Short run vs a long walk: Which is better for you?
Everyone knows that you have to exercise to stay healthy. But a lot of people are still unsure about how much and what kind of exercise you should do each week.
Moderate intensity exercise is low-stress exercise like walking, cycling or swimming. Vigorous intensity exercise means you should be breathing harder and sweating and includes running, fast cycling, aerobics and high-energy competitive sports.
So the obvious question then is am I better off doing a long walk or a short run?
Well, the answer depends on a number of factors including your level of fitness, exercise goals, injury risk profile and how much time you have.
A short run (10–20 minutes)
Let’s start simple: Running is better for your health than walking, but it comes with a much higher risk of injury.
Running is excellent for the cardiovascular system. It keeps the heart strong and the blood vessels supple, can reduce inflammation and stress, and is one of the best ways to burn calories.
Research even suggests that regular runners live longer than non-runners. In particular, jogging was seen to significantly reduce the risk of coronary heart disease for men.
But like everything in life, there is a trade-off. All those health benefits come with a heightened risk of injury. In fact, this study showed that while preparing for a running event, one in four participants reported a significant running related injury.
Common running injuries include tibial stress syndrome (or shin splints), Achilles tendon injuries and plantar fasciitis. It’s also been associated with an increased risk of arthritis and a range of foot, ankle, knee and hip problems.
This study showed that running produces ground reaction forces at approximately 2.5 times the runner’s body weight, while walking produces forces just 1.2 times body weight. That means runners are literally pounding the pavement and that pounding will take its toll.
Add to that the risk of tripping and falling and the chance of collisions if you’re running in high-traffic areas, and it’s clear that running comes with a significantly higher risk of injury than walking.
A long walk (at least 60 minutes)
Research has shown that regular walking (and the longer, the better) can also extend your life and stave off disease. And you’re at significantly lower risk of injury compared with running. While runners can overdo it, quickly moving from healthy running distances to unhealthy distances, this research suggests that you can just keep on walking and it’ll be good for you.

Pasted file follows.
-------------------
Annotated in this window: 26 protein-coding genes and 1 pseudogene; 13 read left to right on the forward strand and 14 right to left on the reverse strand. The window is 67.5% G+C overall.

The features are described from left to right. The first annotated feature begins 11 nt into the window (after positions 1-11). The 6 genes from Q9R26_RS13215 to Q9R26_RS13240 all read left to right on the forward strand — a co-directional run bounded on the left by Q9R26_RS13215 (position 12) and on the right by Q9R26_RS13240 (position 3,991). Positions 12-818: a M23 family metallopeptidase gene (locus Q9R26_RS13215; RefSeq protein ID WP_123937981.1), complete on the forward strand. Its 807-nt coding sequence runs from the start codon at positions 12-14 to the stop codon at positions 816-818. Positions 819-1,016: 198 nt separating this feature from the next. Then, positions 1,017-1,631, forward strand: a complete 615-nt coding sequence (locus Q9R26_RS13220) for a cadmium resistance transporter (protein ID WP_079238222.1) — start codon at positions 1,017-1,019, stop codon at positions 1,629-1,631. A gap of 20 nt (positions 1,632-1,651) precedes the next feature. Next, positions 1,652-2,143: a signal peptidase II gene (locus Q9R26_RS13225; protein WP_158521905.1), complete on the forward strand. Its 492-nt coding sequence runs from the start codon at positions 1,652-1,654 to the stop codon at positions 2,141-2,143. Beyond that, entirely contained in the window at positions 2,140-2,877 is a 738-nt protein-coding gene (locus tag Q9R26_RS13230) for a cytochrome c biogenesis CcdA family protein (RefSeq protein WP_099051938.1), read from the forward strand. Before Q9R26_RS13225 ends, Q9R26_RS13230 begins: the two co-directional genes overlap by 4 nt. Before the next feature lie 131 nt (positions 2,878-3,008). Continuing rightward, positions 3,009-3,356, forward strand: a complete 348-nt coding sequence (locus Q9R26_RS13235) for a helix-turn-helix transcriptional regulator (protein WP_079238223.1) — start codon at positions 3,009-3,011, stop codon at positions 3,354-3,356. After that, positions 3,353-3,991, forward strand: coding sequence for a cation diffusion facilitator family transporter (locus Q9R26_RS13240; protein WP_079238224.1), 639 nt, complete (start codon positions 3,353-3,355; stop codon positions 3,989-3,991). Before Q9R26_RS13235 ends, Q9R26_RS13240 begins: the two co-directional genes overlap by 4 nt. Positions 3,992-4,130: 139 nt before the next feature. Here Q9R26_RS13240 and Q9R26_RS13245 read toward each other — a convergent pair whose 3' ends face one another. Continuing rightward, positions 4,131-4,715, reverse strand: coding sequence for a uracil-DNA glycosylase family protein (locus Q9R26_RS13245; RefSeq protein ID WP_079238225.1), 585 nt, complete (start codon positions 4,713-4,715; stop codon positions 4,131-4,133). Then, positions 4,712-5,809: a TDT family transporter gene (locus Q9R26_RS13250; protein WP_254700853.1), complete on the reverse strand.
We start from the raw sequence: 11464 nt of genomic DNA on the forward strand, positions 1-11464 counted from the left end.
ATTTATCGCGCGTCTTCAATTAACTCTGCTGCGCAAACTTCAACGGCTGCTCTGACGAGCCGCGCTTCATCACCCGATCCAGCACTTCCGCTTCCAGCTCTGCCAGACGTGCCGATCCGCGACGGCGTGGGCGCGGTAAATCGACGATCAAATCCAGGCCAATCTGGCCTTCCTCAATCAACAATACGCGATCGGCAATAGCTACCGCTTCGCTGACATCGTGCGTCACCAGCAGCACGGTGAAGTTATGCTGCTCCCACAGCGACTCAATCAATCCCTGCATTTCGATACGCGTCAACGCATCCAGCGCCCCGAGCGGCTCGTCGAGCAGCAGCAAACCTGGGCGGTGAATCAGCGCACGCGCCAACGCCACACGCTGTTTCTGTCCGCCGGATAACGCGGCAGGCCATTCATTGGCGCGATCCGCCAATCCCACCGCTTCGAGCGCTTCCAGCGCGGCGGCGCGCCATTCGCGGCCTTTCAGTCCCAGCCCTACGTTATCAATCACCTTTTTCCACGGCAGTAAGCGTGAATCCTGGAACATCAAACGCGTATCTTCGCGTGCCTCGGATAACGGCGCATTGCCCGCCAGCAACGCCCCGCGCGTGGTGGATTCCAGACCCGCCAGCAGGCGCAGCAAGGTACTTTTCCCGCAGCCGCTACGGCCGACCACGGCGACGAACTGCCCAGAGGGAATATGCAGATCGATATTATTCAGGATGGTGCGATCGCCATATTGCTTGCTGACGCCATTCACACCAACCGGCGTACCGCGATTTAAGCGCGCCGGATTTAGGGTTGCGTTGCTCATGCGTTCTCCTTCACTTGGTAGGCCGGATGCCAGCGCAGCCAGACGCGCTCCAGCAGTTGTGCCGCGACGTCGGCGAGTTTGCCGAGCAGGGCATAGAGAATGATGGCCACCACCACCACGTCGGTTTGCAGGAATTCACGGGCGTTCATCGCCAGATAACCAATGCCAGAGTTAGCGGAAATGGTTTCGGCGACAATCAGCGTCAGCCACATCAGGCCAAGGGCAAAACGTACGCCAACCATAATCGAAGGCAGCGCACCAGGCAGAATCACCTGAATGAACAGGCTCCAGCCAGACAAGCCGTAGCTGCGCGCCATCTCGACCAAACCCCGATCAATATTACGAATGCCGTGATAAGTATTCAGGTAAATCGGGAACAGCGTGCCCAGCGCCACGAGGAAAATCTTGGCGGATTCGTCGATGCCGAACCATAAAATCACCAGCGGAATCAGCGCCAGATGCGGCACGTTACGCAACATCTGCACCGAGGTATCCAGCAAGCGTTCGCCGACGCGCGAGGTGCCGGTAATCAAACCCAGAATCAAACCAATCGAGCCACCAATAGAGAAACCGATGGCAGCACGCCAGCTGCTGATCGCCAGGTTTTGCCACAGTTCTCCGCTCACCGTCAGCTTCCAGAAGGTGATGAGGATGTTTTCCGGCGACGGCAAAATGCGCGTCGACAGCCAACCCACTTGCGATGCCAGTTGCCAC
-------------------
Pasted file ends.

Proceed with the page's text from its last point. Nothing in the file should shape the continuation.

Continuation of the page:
In terms of general long-term health, it seems that running and walking are both going to do you right.
So it comes down to what’s better for you, and that depends on a few factors.
Level of fitness and susceptibility to injury
If you’re not used to exercise or you’re out of shape, overweight or recovering from an injury, then a long walk is clearly the better option. Running requires a reasonable base level of fitness and a certain amount of strength in the joints and muscles to handle the constant impact.
On the other hand, if you are reasonably fit, you’re not going to get much cardio benefit from a long walk, so running may be the better option.
If you are susceptible to injury – especially foot, ankle, knee or hip injuries – or you have pre-existing issues in that area of the body, running probably isn’t the best option. Try lower impact forms of cardio like walking or cycling. If you’re at the gym, elliptical runners or rowing machines are also good alternatives for low stress cardio.
What are you trying to achieve with your running? If you’re trying to lose weight, moderately paced running can burn calories twice as fast as walking. If you’re just trying to promote a base level of health and fitness, then walking will do the job just as well.
Running delivers more health benefits more efficiently than walking. This study showed that five minutes of running delivers the same health benefits as 15 minutes of walking. So if finding time to exercise is an issue for you, running is obviously a much better option than walking since you can achieve the same results in one-third of the time.
Want to find out more about the different benefits of running and walking?